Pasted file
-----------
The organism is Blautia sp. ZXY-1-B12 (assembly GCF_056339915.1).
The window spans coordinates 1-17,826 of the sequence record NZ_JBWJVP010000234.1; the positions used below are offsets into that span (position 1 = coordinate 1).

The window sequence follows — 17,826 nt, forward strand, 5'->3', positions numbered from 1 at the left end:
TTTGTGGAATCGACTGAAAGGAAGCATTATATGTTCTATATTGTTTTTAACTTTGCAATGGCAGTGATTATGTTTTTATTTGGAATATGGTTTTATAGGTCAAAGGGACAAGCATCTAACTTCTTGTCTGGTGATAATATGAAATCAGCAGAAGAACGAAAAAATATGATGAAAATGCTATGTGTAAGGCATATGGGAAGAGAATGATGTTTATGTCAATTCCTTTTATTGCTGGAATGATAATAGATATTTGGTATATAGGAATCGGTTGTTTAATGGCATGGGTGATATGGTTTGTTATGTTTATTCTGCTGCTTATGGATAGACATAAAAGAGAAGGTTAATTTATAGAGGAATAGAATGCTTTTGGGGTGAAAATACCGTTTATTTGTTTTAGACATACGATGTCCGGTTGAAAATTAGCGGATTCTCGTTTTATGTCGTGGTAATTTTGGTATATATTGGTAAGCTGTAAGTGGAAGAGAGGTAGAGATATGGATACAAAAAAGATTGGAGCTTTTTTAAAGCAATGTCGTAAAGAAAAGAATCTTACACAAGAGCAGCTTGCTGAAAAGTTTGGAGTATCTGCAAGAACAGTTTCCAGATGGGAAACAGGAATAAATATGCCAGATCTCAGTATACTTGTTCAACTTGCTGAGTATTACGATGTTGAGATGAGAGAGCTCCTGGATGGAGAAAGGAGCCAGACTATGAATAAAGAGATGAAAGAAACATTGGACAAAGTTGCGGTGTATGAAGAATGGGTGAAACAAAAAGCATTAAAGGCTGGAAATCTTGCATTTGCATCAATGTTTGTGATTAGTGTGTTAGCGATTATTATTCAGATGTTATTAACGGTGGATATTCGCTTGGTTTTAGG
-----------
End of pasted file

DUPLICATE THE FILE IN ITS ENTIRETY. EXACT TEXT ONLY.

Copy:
The organism is Blautia sp. ZXY-1-B12 (assembly GCF_056339915.1).
The window spans coordinates 1-17,826 of the sequence record NZ_JBWJVP010000234.1; the positions used below are offsets into that span (position 1 = coordinate 1).

The window sequence follows — 17,826 nt, forward strand, 5'->3', positions numbered from 1 at the left end:
TTTGTGGAATCGACTGAAAGGAAGCATTATATGTTCTATATTGTTTTTAACTTTGCAATGGCAGTGATTATGTTTTTATTTGGAATATGGTTTTATAGGTCAAAGGGACAAGCATCTAACTTCTTGTCTGGTGATAATATGAAATCAGCAGAAGAACGAAAAAATATGATGAAAATGCTATGTGTAAGGCATATGGGAAGAGAATGATGTTTATGTCAATTCCTTTTATTGCTGGAATGATAATAGATATTTGGTATATAGGAATCGGTTGTTTAATGGCATGGGTGATATGGTTTGTTATGTTTATTCTGCTGCTTATGGATAGACATAAAAGAGAAGGTTAATTTATAGAGGAATAGAATGCTTTTGGGGTGAAAATACCGTTTATTTGTTTTAGACATACGATGTCCGGTTGAAAATTAGCGGATTCTCGTTTTATGTCGTGGTAATTTTGGTATATATTGGTAAGCTGTAAGTGGAAGAGAGGTAGAGATATGGATACAAAAAAGATTGGAGCTTTTTTAAAGCAATGTCGTAAAGAAAAGAATCTTACACAAGAGCAGCTTGCTGAAAAGTTTGGAGTATCTGCAAGAACAGTTTCCAGATGGGAAACAGGAATAAATATGCCAGATCTCAGTATACTTGTTCAACTTGCTGAGTATTACGATGTTGAGATGAGAGAGCTCCTGGATGGAGAAAGGAGCCAGACTATGAATAAAGAGATGAAAGAAACATTGGACAAAGTTGCGGTGTATGAAGAATGGGTGAAACAAAAAGCATTAAAGGCTGGAAATCTTGCATTTGCATCAATGTTTGTGATTAGTGTGTTAGCGATTATTATTCAGATGTTATTAACGGTGGATATTCGCTTGGTTTTAGG